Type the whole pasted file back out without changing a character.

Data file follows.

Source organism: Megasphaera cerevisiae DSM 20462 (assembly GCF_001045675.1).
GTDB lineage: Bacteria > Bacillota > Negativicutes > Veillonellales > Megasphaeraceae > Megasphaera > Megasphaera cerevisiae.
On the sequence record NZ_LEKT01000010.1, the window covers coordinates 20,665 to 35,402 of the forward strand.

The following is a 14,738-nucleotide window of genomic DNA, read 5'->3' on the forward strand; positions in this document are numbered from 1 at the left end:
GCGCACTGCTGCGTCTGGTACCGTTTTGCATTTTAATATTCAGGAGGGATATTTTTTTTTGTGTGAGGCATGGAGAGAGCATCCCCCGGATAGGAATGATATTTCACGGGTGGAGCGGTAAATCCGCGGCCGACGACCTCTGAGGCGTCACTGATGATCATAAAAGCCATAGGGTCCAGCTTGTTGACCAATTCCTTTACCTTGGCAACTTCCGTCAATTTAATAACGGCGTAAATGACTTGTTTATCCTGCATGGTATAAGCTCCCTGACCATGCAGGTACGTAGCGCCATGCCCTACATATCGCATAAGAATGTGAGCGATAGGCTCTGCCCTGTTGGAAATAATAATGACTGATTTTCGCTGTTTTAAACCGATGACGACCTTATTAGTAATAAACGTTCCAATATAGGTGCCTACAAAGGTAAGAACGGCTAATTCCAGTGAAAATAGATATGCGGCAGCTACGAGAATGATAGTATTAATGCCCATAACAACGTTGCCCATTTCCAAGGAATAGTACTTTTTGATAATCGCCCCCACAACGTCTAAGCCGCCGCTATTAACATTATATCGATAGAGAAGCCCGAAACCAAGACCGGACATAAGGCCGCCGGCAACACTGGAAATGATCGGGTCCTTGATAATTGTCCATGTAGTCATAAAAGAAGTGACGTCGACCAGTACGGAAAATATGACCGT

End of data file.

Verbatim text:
Source organism: Megasphaera cerevisiae DSM 20462 (assembly GCF_001045675.1).
GTDB lineage: Bacteria > Bacillota > Negativicutes > Veillonellales > Megasphaeraceae > Megasphaera > Megasphaera cerevisiae.
On the sequence record NZ_LEKT01000010.1, the window covers coordinates 20,665 to 35,402 of the forward strand.

The following is a 14,738-nucleotide window of genomic DNA, read 5'->3' on the forward strand; positions in this document are numbered from 1 at the left end:
GCGCACTGCTGCGTCTGGTACCGTTTTGCATTTTAATATTCAGGAGGGATATTTTTTTTTGTGTGAGGCATGGAGAGAGCATCCCCCGGATAGGAATGATATTTCACGGGTGGAGCGGTAAATCCGCGGCCGACGACCTCTGAGGCGTCACTGATGATCATAAAAGCCATAGGGTCCAGCTTGTTGACCAATTCCTTTACCTTGGCAACTTCCGTCAATTTAATAACGGCGTAAATGACTTGTTTATCCTGCATGGTATAAGCTCCCTGACCATGCAGGTACGTAGCGCCATGCCCTACATATCGCATAAGAATGTGAGCGATAGGCTCTGCCCTGTTGGAAATAATAATGACTGATTTTCGCTGTTTTAAACCGATGACGACCTTATTAGTAATAAACGTTCCAATATAGGTGCCTACAAAGGTAAGAACGGCTAATTCCAGTGAAAATAGATATGCGGCAGCTACGAGAATGATAGTATTAATGCCCATAACAACGTTGCCCATTTCCAAGGAATAGTACTTTTTGATAATCGCCCCCACAACGTCTAAGCCGCCGCTATTAACATTATATCGATAGAGAAGCCCGAAACCAAGACCGGACATAAGGCCGCCGGCAACACTGGAAATGATCGGGTCCTTGATAATTGTCCATGTAGTCATAAAAGAAGTGACGTCGACCAGTACGGAAAATATGACCGT